organization of the corps.
MILITARY MOVEMENTS IN NEW YORK.
DEPARTURE OF THE SIXTY-SIXTH REGIMENT N. Y. V. THIS DAY.
This first rate regiment, under command of the gallant Col. Pinkney, will leave
their encampment, at Elm Park, this morning for the seat of war. The corps
is one thousand strong, and is fully equipped. They are a fine, soldierly looking
body of men and highly disciplined. Their departure, with a list of the officers,
shall appear in our publication to-morrow.
UNION OFFICE 1 1-2 P, M,
MONEY WANTED—VETERAN RECRUITS FROM THE SIXTY-SIXTH REGT. (Jan. 15, 1864)
The Bounty Committee were busy yesterday until dark paying off veterans and
new recruits. Seventy-nine men from the Sixty-sixth Regiment, twenty-one from
the Sixty-seventh Regiment, one veteran from the Fourteenth Regiment, and ten
new recruits were paid off in this District, and thirty-six in the Eastern
District, making as the total day's work 147 recruits.
To-day the committee are busy paying off the remainder of the one hundred and
thirty men from the Sixty-sixth Regiment, and at noon, in addition to these,
about a dozen new recruits had been paid, and a number more were waiting for
the conclusion of the payments of the Sixty-sixth Regiment. Supervisors Booth,
Osborne, Shearon, and Cropsey were all present, hard at work in the service.
The $500,000 appropriated and raised for the payment of County bounties is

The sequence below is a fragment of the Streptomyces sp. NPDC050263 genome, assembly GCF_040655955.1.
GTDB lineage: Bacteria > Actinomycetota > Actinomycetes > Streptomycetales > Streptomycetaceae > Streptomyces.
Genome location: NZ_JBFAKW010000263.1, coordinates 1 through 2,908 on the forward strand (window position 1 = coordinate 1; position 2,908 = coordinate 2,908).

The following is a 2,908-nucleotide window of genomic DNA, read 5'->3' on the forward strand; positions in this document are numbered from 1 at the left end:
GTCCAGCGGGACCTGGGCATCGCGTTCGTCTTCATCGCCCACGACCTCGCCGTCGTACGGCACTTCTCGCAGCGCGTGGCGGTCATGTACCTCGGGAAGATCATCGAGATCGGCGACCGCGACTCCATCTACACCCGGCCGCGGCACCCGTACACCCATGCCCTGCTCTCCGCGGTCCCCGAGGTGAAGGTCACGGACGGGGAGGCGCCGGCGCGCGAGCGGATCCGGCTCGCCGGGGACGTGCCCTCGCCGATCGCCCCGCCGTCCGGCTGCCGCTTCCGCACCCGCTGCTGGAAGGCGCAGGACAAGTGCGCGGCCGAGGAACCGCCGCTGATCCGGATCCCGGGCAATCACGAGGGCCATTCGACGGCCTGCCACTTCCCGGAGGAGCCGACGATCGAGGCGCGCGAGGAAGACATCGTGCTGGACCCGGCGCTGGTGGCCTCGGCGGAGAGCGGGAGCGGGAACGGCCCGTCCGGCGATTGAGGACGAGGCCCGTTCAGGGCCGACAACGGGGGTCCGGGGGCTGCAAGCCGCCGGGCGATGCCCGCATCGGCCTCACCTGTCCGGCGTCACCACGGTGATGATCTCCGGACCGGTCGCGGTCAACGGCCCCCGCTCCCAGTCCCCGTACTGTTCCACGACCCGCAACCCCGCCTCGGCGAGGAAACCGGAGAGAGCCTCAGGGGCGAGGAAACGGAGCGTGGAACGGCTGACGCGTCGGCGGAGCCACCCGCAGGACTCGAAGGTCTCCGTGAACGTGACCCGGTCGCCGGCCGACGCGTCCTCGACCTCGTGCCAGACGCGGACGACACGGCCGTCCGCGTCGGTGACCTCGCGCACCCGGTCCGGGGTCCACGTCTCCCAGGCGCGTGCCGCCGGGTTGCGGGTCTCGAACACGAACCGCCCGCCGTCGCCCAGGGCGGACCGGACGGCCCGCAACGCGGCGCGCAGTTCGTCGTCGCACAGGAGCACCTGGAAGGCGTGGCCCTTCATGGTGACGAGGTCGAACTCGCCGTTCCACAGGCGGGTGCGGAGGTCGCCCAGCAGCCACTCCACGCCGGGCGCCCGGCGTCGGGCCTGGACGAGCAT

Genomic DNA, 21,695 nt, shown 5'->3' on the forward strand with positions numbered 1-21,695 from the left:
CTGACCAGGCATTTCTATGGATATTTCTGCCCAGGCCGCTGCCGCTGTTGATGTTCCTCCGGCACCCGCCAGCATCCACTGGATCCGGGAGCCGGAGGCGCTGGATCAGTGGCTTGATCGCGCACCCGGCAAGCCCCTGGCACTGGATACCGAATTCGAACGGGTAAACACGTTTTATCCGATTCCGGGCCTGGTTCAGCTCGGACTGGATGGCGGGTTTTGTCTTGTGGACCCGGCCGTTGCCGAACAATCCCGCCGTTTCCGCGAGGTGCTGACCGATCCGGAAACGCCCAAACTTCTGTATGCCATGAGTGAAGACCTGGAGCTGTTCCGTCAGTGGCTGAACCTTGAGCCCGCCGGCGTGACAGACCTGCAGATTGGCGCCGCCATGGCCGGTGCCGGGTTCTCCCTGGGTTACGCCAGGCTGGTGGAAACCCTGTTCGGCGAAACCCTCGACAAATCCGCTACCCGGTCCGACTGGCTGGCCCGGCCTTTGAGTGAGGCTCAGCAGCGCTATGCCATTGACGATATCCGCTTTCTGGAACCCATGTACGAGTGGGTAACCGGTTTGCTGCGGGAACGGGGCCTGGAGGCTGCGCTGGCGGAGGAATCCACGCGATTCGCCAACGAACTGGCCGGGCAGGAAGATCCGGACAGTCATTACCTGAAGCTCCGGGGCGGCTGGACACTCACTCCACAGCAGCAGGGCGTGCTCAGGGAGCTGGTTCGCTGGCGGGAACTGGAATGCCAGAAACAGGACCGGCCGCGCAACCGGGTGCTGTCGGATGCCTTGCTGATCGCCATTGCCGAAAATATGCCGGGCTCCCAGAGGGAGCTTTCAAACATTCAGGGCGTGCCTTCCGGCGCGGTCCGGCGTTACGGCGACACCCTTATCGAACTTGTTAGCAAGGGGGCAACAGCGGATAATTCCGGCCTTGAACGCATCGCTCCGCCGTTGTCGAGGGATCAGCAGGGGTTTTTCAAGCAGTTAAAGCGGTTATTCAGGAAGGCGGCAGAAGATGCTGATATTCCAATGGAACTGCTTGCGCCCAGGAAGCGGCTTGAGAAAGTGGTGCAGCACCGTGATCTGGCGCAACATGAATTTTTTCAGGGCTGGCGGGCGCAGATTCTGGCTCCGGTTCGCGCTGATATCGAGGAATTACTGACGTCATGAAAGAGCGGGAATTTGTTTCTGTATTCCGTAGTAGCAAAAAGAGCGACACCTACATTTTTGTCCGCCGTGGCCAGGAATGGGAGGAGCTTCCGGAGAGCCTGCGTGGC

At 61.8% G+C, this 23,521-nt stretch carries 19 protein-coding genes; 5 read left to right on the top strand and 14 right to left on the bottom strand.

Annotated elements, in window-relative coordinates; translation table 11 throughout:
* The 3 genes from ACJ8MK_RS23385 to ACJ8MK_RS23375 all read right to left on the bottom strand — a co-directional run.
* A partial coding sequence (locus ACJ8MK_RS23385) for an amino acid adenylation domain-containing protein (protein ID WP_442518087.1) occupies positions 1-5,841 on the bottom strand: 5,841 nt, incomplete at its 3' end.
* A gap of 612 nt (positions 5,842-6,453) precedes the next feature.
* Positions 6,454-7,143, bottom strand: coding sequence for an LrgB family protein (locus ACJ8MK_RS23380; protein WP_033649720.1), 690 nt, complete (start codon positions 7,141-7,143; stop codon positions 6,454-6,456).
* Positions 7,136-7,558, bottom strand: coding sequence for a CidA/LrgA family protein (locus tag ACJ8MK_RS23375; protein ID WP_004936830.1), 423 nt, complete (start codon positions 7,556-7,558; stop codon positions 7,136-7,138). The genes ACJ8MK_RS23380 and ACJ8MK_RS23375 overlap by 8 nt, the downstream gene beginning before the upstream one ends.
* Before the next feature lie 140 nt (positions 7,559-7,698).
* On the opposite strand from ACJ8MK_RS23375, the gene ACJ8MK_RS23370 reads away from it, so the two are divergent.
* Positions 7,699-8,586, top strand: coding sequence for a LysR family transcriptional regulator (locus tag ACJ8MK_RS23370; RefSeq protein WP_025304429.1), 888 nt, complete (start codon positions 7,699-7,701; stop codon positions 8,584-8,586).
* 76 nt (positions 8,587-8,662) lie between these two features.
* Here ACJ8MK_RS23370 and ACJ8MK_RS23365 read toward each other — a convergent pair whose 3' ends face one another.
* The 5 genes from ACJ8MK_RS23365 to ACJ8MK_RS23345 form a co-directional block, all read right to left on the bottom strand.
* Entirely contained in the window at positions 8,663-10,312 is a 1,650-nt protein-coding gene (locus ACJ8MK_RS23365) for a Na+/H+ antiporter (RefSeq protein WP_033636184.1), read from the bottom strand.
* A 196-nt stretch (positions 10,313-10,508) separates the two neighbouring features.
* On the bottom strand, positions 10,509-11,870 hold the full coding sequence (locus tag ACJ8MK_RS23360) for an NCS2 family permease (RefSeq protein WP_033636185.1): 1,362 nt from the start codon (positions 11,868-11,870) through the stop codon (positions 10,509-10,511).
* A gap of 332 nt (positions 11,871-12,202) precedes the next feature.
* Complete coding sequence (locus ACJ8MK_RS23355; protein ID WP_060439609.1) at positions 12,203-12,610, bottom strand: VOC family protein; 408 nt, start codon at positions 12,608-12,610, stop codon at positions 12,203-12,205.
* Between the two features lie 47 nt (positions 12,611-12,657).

almost expended, and if the people of Kings County want their quota filled,
they will have to come up quickly and take the certificates for the other $250,000
appropriated at the last meeting of the Board.
The money remaining on hand will all be expended in a day or two, probably
to-day, and the progress of recruiting must be arrested just in its most favorable
time, if money is not forthcoming and that immediate.
RECRUTING IN BROOKLYN—The Supervisors' Bounty Committee yesterday paid
bounties to sixty veterans of the 66th and 67th Regiments. The day previous,
bounties were paid to one hundred and
eleven men. One company of the 67th Regiment having been originally enlisted
in the western part of this State, were sent home. Supervisors Bloom and Kirby
will proceed to Baltimore and the Rappahannock
to-day, in order to pay bounties to all who are willing to re-enlist and be
accredited to the quota of Kings County. The money heretofore raised for paying
bounties is now nearly exhausted, and very little of the new loan has as yet
been taken. If it is not taken soon, recruiting will come to a dead lock.
COL. ORLANDO H. MORRIS, 66TH REGIMENT N. Y. S. V.
June 2, 1864.
At a meeting of the Young Men's Association of Bergen Point, N. J. , held June
16, 1864, the following resolutions were unanimously adopted:
Whereas, It has pleased the Almighty Ruler and Disposer of all events to remove
from the brotherhood of this Association, by death on the battle-field of Cold
Harbor, Virginia, our fellow-member, col. Orlando H Morris, and
Whereas, The death of one of our number in such a manner, and for such a cause,
seems to speak to us not only the ordinary lessons of instruction and admonition,
but is eloquent in its teaching and illustration of patriotic duty and firm
devotion to the right; therefore,
Resolved, 1. That in this early and sudden death, we recognize the hand of
our God, and humbly and submissively bow before His will.
2. That in the person of our deceased brother we recognize one who rose to
the true conception of disinterested patriotism; one who traced this conception
in his own blood, and freely gave his life, full of hope and promise as it
was, in defence of the land he loved.